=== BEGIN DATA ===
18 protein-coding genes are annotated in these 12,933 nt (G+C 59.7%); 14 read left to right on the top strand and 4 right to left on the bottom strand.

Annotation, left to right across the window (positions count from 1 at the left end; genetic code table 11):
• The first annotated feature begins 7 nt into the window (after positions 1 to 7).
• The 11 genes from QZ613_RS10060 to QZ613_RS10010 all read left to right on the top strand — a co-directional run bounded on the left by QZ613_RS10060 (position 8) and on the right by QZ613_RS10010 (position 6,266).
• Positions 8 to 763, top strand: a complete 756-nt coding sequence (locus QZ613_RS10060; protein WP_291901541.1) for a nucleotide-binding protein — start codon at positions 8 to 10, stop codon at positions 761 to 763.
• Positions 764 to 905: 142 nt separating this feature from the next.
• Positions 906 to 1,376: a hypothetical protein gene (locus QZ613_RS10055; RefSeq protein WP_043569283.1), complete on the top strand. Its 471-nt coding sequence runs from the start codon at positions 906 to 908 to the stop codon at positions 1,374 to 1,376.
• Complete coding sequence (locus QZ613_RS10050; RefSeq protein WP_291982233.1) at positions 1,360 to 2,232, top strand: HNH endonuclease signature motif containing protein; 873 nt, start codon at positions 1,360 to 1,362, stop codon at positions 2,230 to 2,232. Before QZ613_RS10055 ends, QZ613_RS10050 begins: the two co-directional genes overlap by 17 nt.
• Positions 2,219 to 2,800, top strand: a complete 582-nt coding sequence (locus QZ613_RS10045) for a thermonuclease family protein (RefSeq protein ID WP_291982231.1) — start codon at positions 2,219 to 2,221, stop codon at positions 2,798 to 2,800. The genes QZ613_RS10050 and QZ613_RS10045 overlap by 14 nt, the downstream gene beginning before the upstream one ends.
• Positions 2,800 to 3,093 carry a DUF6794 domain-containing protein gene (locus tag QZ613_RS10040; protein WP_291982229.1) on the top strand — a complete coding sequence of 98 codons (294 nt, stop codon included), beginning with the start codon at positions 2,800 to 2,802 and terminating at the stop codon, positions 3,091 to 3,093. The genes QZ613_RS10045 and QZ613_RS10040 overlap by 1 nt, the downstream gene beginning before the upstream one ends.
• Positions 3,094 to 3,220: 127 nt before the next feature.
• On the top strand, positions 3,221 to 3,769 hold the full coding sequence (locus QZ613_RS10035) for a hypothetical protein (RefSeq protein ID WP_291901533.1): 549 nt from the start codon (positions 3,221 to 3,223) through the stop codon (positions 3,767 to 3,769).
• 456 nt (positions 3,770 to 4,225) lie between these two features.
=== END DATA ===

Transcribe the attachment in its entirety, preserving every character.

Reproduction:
18 protein-coding genes are annotated in these 12,933 nt (G+C 59.7%); 14 read left to right on the top strand and 4 right to left on the bottom strand.

Annotation, left to right across the window (positions count from 1 at the left end; genetic code table 11):
• The first annotated feature begins 7 nt into the window (after positions 1 to 7).
• The 11 genes from QZ613_RS10060 to QZ613_RS10010 all read left to right on the top strand — a co-directional run bounded on the left by QZ613_RS10060 (position 8) and on the right by QZ613_RS10010 (position 6,266).
• Positions 8 to 763, top strand: a complete 756-nt coding sequence (locus QZ613_RS10060; protein WP_291901541.1) for a nucleotide-binding protein — start codon at positions 8 to 10, stop codon at positions 761 to 763.
• Positions 764 to 905: 142 nt separating this feature from the next.
• Positions 906 to 1,376: a hypothetical protein gene (locus QZ613_RS10055; RefSeq protein WP_043569283.1), complete on the top strand. Its 471-nt coding sequence runs from the start codon at positions 906 to 908 to the stop codon at positions 1,374 to 1,376.
• Complete coding sequence (locus QZ613_RS10050; RefSeq protein WP_291982233.1) at positions 1,360 to 2,232, top strand: HNH endonuclease signature motif containing protein; 873 nt, start codon at positions 1,360 to 1,362, stop codon at positions 2,230 to 2,232. Before QZ613_RS10055 ends, QZ613_RS10050 begins: the two co-directional genes overlap by 17 nt.
• Positions 2,219 to 2,800, top strand: a complete 582-nt coding sequence (locus QZ613_RS10045) for a thermonuclease family protein (RefSeq protein ID WP_291982231.1) — start codon at positions 2,219 to 2,221, stop codon at positions 2,798 to 2,800. The genes QZ613_RS10050 and QZ613_RS10045 overlap by 14 nt, the downstream gene beginning before the upstream one ends.
• Positions 2,800 to 3,093 carry a DUF6794 domain-containing protein gene (locus tag QZ613_RS10040; protein WP_291982229.1) on the top strand — a complete coding sequence of 98 codons (294 nt, stop codon included), beginning with the start codon at positions 2,800 to 2,802 and terminating at the stop codon, positions 3,091 to 3,093. The genes QZ613_RS10045 and QZ613_RS10040 overlap by 1 nt, the downstream gene beginning before the upstream one ends.
• Positions 3,094 to 3,220: 127 nt before the next feature.
• On the top strand, positions 3,221 to 3,769 hold the full coding sequence (locus QZ613_RS10035) for a hypothetical protein (RefSeq protein ID WP_291901533.1): 549 nt from the start codon (positions 3,221 to 3,223) through the stop codon (positions 3,767 to 3,769).
• 456 nt (positions 3,770 to 4,225) lie between these two features.